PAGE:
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  1. I opine that the columnist's question was already answered. Senator Rubio already has convinced several bipartisan Senators to come onboard with his proposal before Senator Schumer rolled it out for national TV/consumption with the group in tow. President is trying to steal Rubio's [GOP]thunder on immigration just like he did in 2012 by passing an Executive Order on immigration.


  2. Jeff:

    President Obama did not make immigration reform a priority in his first term. The GOP, thanks to Senator Rubio, did. When he/it [Rubio/GOP] did, President Obama pushed through an Executive Order, NEVER going the legislative route AT ALL. When the Senate, led by Rubio, put forth a bipartisan immigration plan for passage by the Congress, President Obama stole their thunder and glory. Threatening that if Congress did act soon, he [the President] would. Really? Presidential leadership or kabuki theater? Americans, of both parties, see right through the President's political motives. He's a day late and a dollar short on all the big issues affecting the US and Americans. He's been AWOL on Presidential leadership. Instead spending his Presidential time/efforts on the golf links.


  3. There is no way Nevada's economy (government services) can withstand the impact of legitimizing the illegal invaders. We have more than 50,000 illegal students in CCSD and the teachers tell us K-12 is woefully inadequately funded. Washoe CSD wants half a trillion (state dollars I'm sure) to rehab and rebuild school buildings--now talk about ridiculous. We cannot afford to adopt illegal kids. American seniors and cold, hungry and doing without RX -- so the politicos at the federal level can shovel our money out to illegals and their kids.

  4. A million a year LEGAL immigrants have found the pathways to citizenship. We should void the rule of law so Obama can register 15 million illegal voters for Hillary?

  5. Jeff:

    I provided the facts on immigration and this President. I didn't expect you to like them.


  6. BTW Jeff, some more facts to stick in your craw: The Nevada GOP this week came out in support of the bipartisan Senate immigration proposal.

    And Geraldo Rivera, you know that GOP Fox News conservative that liberals love to hate, is comtemplating a Senate run from the State of NJ. Go figure!


  7. Who knows Geraldo Rivera could actually be the future GOP icon to win the White House.


  8. REMEMBER THIS.........if legalization is given to 12 MILLION illegal aliens they will be eligible to bring their relatives into the U.S. 12 MILLION will turn into 50 MILLION or more!!!

    Complaining here does no good. DO SOMETHING.

    Help stop ANOTHER Amnesty:


    Numbersusa is a grassroot organization with 1.3 million members, who lobbies in Washington D.C. against illegal immigration and they will show what YOU can do to help. Be sure to sign up for their e-mails that will let you know when the latest bills dealing with illegal immigration are being introduced and how YOU can make a difference! Support Numbersusa!

  9. The question is: ENFORCEMENT first. Any consideration of additional paths, long after the feds ENFORCE OUR LAWS. The only other thing that needs attention is revising and tracking TEMPORARY agriculture work permits--perhaps issue some ON A TRIAL BASIS to say 10,000 illegal K-12 graduates--who need to pay back the costs of their invasions.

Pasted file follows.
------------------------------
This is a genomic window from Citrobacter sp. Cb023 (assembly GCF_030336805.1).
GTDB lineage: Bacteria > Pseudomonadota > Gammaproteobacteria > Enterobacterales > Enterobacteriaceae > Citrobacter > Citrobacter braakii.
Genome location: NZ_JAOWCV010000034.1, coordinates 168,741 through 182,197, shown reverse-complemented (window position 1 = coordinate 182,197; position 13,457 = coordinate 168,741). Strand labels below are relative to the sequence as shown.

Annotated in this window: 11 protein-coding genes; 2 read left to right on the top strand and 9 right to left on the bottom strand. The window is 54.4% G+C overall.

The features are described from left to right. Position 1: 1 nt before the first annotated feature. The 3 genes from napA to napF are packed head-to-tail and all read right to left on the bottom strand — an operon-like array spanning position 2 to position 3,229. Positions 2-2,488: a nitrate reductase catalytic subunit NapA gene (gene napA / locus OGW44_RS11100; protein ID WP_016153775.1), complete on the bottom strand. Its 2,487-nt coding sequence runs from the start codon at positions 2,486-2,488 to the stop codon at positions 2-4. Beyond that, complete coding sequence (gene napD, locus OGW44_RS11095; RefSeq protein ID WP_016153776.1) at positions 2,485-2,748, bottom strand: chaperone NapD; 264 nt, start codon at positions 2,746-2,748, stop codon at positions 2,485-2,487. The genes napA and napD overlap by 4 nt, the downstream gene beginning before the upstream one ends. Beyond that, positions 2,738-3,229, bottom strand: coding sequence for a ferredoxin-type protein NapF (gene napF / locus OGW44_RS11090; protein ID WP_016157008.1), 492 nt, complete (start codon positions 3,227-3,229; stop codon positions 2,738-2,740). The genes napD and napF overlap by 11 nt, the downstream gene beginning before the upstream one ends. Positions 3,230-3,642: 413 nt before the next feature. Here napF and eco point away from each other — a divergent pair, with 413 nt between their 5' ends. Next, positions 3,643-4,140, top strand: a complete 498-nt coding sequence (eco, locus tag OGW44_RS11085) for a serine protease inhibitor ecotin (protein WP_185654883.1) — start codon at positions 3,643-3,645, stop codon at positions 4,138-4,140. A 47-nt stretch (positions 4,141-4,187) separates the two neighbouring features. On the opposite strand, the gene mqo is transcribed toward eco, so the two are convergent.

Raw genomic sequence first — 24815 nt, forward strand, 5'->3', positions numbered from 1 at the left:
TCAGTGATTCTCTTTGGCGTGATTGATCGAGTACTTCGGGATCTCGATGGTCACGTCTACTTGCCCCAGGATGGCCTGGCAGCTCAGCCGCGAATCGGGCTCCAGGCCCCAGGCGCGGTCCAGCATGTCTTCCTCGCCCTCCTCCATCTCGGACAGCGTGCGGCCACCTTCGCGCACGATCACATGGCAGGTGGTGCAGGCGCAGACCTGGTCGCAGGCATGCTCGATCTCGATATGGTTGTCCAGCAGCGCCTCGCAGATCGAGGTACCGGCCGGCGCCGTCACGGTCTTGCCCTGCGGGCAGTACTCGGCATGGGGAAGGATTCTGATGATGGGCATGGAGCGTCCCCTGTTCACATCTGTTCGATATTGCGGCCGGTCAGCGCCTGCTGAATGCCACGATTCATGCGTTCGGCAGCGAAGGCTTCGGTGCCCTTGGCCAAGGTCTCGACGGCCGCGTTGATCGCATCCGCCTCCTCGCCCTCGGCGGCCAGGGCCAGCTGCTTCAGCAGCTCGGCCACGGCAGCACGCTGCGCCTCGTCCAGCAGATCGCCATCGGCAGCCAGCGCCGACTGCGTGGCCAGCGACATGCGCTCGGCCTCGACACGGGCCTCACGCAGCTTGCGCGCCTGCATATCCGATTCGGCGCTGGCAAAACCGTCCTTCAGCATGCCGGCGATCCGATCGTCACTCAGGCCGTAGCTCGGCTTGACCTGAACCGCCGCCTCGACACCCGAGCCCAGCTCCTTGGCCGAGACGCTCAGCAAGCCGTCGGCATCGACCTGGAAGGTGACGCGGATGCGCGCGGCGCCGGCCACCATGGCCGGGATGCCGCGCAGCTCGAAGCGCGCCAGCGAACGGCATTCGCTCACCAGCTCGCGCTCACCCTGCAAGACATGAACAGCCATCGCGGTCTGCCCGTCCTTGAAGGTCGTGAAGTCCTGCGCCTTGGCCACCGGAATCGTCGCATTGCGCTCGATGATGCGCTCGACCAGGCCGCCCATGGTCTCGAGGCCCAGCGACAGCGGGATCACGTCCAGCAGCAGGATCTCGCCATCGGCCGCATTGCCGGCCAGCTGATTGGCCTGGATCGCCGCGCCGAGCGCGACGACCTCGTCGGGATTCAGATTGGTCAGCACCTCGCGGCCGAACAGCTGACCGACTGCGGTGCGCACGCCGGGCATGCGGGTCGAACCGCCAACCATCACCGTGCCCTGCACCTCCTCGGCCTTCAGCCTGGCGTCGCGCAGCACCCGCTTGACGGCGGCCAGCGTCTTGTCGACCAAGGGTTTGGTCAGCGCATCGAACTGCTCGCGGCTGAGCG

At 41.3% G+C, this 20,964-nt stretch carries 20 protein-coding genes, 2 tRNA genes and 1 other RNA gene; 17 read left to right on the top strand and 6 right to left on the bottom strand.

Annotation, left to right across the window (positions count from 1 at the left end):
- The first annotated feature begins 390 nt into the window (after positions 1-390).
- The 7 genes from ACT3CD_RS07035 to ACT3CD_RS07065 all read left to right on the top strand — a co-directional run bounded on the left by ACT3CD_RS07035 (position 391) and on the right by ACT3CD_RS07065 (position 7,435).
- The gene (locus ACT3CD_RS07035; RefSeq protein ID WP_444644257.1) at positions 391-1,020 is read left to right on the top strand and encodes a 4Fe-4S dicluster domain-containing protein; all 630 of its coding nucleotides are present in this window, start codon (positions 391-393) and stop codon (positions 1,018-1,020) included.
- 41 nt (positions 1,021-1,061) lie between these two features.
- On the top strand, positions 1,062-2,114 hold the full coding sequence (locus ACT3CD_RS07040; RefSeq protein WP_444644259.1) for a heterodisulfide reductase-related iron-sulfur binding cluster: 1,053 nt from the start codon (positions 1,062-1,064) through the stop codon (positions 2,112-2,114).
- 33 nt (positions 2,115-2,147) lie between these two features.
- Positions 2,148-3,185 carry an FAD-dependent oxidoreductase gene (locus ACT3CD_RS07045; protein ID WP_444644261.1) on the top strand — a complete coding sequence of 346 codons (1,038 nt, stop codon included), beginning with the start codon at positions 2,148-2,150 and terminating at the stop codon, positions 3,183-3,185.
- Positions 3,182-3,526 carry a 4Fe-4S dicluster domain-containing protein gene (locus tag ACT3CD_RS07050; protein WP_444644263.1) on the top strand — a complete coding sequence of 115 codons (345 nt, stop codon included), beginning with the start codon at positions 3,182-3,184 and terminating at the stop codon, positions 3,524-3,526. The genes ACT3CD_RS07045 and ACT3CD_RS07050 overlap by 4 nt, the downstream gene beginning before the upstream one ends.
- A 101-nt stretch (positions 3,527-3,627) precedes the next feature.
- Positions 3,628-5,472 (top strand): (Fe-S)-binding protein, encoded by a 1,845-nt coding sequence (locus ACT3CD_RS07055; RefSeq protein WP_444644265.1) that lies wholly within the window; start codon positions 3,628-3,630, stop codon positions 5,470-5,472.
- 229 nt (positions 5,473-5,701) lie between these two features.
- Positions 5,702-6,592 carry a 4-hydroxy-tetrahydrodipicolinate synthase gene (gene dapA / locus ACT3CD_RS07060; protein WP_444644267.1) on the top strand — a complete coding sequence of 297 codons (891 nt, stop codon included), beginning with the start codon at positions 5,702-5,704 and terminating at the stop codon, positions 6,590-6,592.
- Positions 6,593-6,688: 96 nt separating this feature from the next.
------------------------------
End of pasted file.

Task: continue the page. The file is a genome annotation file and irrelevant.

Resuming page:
10. Carmine, we need to voice our concerns to politicos but we must allow them enough room to PLAY politics. The Dems have taken cheap shots misleading Reps that they'd win more votes by giving away the nation to illegals. So the Reps response is some of the learned rhetoric that the Dems eat up. In other words, the GOP platform may be for immigration reform. But what does that mean? Does that mean we'll outlaw "birth right" claims to citizenship and stop the Birthing Centers where illegals and vacationing people come here to give birth? Does it mean we'll end the chronic abuse by those here on guest work permits--so they have a kid here and claim "family reunification" to stay and bring in every distant relative?

  11. Roslenda:

    The US has always welcomed its borders to ALL immigrants who are worthy and willing of US citizenship. And it always will. The US Constitution guarantees human freedoms to all regardless of their place of birth and origin. That will not change. Immigration reform will merely formalize what we already know and do.


  12. Jeff:

    Here's the facts on immigration reform and then Senator Obama. He killed it in the Senate in 2005-2007. How? Obama was in BIG LABOR'S pocket. When Senators McCain and Kennedy attempted immigration reform, Obama voted against it. Why? AFL-CIO, read Trumka, was and still is against the guest worker program. For all the obvious reasons. And Trumka convinced Obama, read twisted his arm, to water it down, or get rid of it. The Senate rejected both [water down/scrub]. Obama with the key vote refused to support the bill.

    Of note is that President Obama made no mention of the Guest Worker Program in his speech last week in favor of Immigration Reform.


  13. "Obama with the key vote refused to support the bill."

    ...unless and until the bill scrubbed/watered down the Guest Worker Program. Obama's vote supported the measure to do so. BUT with that provision, the other Senators refused to support it and immigration reform died.